Belarus was seriously affected by the fallout and now has a plan to use biofuel crops to suck up the radioactive strontium and caesium and make the soil fit to grow food again within decades.
This is a significantly shorter
time period than the hundred of years, the 40,000 square kilometre area of south-east Belarus, would normally take to be ready to grow food.
The isotopes won't, on their own have decayed sufficiently. However, a team of Irish biofuels technologists, employed by Greenfield Project Management is in the capital, Minsk, looking to make a deal with state agencies to buy radioactive sugar beet and other crops grown on the contaminated land to make biofuels for sale across Europe.
The company insists no radioactive material will get into the biofuel as only ethanol is distilled out.
"In distillation, only the most volatile compounds rise up the tube. Everything else is left behind," says Basil Miller of Greenfield. The heavy radioactive residues will be burned in a power station, producing a concentrated "radioactive ash". This can be disposed of at existing treatment works for nuclear waste, he says.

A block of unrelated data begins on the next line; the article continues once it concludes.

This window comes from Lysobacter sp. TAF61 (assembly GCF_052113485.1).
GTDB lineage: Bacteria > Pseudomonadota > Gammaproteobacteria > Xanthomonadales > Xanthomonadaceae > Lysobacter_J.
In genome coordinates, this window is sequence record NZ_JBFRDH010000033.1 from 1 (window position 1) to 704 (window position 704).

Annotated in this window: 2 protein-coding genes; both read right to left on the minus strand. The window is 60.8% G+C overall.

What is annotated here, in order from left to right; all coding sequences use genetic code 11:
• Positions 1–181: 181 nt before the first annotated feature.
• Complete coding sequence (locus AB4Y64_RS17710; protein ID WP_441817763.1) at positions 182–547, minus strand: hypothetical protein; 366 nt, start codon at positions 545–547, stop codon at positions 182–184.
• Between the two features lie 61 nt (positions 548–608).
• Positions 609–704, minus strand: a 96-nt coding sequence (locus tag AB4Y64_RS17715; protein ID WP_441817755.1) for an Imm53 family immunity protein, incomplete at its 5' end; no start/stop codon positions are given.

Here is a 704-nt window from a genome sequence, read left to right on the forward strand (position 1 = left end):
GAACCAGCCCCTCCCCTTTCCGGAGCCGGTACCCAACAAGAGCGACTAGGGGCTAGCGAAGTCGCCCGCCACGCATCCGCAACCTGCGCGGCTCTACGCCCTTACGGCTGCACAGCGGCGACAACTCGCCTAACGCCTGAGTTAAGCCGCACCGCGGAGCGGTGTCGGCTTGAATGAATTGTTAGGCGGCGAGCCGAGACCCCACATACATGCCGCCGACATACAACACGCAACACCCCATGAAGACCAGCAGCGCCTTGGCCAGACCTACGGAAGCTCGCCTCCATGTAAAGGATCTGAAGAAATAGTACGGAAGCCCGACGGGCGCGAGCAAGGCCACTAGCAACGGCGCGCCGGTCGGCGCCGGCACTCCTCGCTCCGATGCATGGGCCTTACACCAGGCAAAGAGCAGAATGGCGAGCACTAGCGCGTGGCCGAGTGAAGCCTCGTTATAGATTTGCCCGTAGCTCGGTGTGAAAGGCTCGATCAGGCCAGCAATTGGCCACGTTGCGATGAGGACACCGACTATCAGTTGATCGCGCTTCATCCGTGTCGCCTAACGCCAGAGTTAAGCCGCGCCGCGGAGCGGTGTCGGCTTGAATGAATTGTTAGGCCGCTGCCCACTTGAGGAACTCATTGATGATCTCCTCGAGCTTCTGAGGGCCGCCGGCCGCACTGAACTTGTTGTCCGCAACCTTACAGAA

The UN's International Atomic Energy Agency is less certain The Agency's head of waste, Didier Louvat said while the biofuels process should be safe, neither Belarus nor Ireland has an adequate way of disposing of the radioactive residues at present.
"The disposal facilities Belarus set up after the Chernobyl accident are not acceptable, so they will need safe storage until they have something better."
Belarus is eager to solve the problem and last September Andrei Savinkh, Belarus representative at the UN in Geneva, called decontamination of the soil "the number one priority for the Belarus government".
Chernobyl left vegetation and soils heavily contaminated with strontium-90, caesium-137, plutonium and americium. The most heavily polluted areas remain evacuated but 8 million people live in a much wider contaminated zone.
Farmers are able to grow crops, but, the radioactive material concentrates in roots and stalks, which the farmers plough back into the soil after harvesting.
The result is the soil is almost as contaminated now as it was after the accident. The Belarus government hopes that by growing biofuels and using the whole plant, it can cleanse the soil. "Instead of centuries of natural decay [of the radionuclides] this process will cut the time to 20 to 40 years," Savinkh says.
Greenfield has plans to build the first biofuels distillery next year at Mozyr which is close to one of the most contaminated areas. (see map).
Beginning in 2011, the €500 million plant will turn half a million cubic metres of crops a year into 700 million litres of biofuels and up to 10 more plants will follow provided funding can be raised..
Greenfield is partnering with, among others, Belbiopharm, a state biotech company that wants to develop genetically modified crops able to clean the soil more quickly.